worth a read

What Jack Grealish does in Tenerife should stay in Tenerife, and more of the week's best sportswriting

Also, one writer outlines how a decade of John Delaney has left Irish soccer in a sorry state of affairs.

1. Speak with those who work or have worked under John Delaney and they laugh at the idea that he’s a man of the people. “He’s not popular amongst staff because he’s arrogant to the point of hilarity,” says one. “In our office or canteen, you won’t see him, he doesn’t mix. Instead, almost by the hour, someone will be summoned to go to him to be addressed.” It shows a respect similar to a children’s television presenter talking to a glove puppet. But far more telling is that the person above and many more contacted all asked for anonymity and therein lies a strong sign of an uncomfortable culture in a behind-closed-doors organisation.”

Ewan Mackenna outlines how a decade of John Delaney has alienated stakeholders and left Irish soccer in a sorry state of affairs — yet he’s untouchable. 

Soccer - International Friendly - Republic of Ireland v England - Aviva Stadium FAI Chief Executive John Delaney. PA Archive / Press Association Images PA Archive / Press Association Images / Press Association Images

2. “A haunting yellowish glow radiates from the tiny section of empty wooden benches and crumbling concrete behind the north goal at Estadio Nacional. All around this space there is noise: 47,000 soccer fans screaming and jumping in delight as Chile’s national team plays Ecuador in the opening game of the Copa América.

But no one sits on those benches. They are reserved in perpetuity, a somber memorial to the thousands of people who were beaten and tortured here 42 years ago in the home of Chilean soccer.”

Former prisoners take the The New York Times back to 1973 when Chile’s Estadio Nacional, the site of six games in this year’s Copa America, became a makeshift prison camp.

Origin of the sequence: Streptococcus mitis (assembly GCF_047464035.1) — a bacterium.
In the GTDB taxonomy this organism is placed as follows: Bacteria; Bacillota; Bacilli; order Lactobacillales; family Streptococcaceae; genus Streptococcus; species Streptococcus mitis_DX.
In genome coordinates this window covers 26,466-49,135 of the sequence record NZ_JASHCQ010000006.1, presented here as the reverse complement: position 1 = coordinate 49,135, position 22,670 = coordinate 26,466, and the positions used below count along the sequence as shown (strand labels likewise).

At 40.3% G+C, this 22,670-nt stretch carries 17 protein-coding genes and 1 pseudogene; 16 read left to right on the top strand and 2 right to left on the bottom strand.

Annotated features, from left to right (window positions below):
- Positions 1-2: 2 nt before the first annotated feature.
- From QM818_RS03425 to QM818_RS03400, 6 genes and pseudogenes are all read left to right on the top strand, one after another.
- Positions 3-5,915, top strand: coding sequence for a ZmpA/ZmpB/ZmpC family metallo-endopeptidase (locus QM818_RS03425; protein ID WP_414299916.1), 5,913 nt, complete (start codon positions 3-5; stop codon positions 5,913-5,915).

3. There has always been the nagging sense that Van der Vaart, for all the clarity of his vision and cleanness of his left foot, is an anachronism in a game that affords decreasing levels of indulgence for those dedicated solely to the business of creating. He was shuttled out by Spurs by André Villas-Boas when the more industrious Gylfi Sigurdsson pitched up in 2012, but the warning signs had been there too in a couple of sometimes spectacular seasons overseen by Harry Redknapp.”

Nick Ames in the Guardian looks back on the career of talented Dutchman Rafael Van der Vaart and questions whether his gifts have often seemed a step out of time. 

4. “The Grealish saga has encouraged me to challenge my own nationality – and I have seven years on the Villa youngster. It has also asked a question of the Irish nation.

While Ireland made history with their ‘Yes vote’ in the recent gay marriage referendum in May, the question of nationality is one which I suspect will come into focus in the coming years given the arrival of non-nationals over the past decade.”

Kieran Beckles gives an excellent view on how the Jack Grealish debate is more than a question of DNA, discussing how he struggled with the question of his own nationality up until his 20s. 

Jack Grealish celebrates scoring Grealish playing an U21 qualifying match for the Republic of Ireland. James Crombie / INPHO James Crombie / INPHO / INPHO

5. We pay your wages, as the chant goes – indeed, a hilarious amount of fans seem to think footballers literally work for them and could probably draw you a really bad crayon diagram explaining exactly how. 

Except they don’t. They play football for your club, at the market rate, and they’re really not morally obligated to spend their time off servicing your dim-bulb role model fantasy, 93% of which is predicated on the fact that you have unresolved issues about young working-class men getting rich. If they want to pass out in Playa de las Américas, get over it. Or go into analysis.”

Marina Hyde writes in the Guardian that what happens on a footballer’s holiday in Vegas, or Tenerife, should stay on holiday. 

6. Informal sharing of opinions, too, is part of baseball tradition. Spend any time around a ballpark, and you will see scouts from competing teams vigorously debating the potential of this player or that. In theory, this information could be useful, and it gets shared all the time.

But there have always been lines drawn about what is permissible and what is not. On-field gamesmanship morphs into sinister transgression if off-field tactics are used — corking a bat to help launch fly balls, for example, or using video equipment to steal signs.”

The New York Times reported Tuesday that the Cardinals are under investigation by the FBI over the hacking of an internal network of the Astros.

 ‘I’ve never taken PEDs and I never will’ — Mo Farah >

Explainer: What’s the structure for this year’s All-Ireland hurling qualifiers? >

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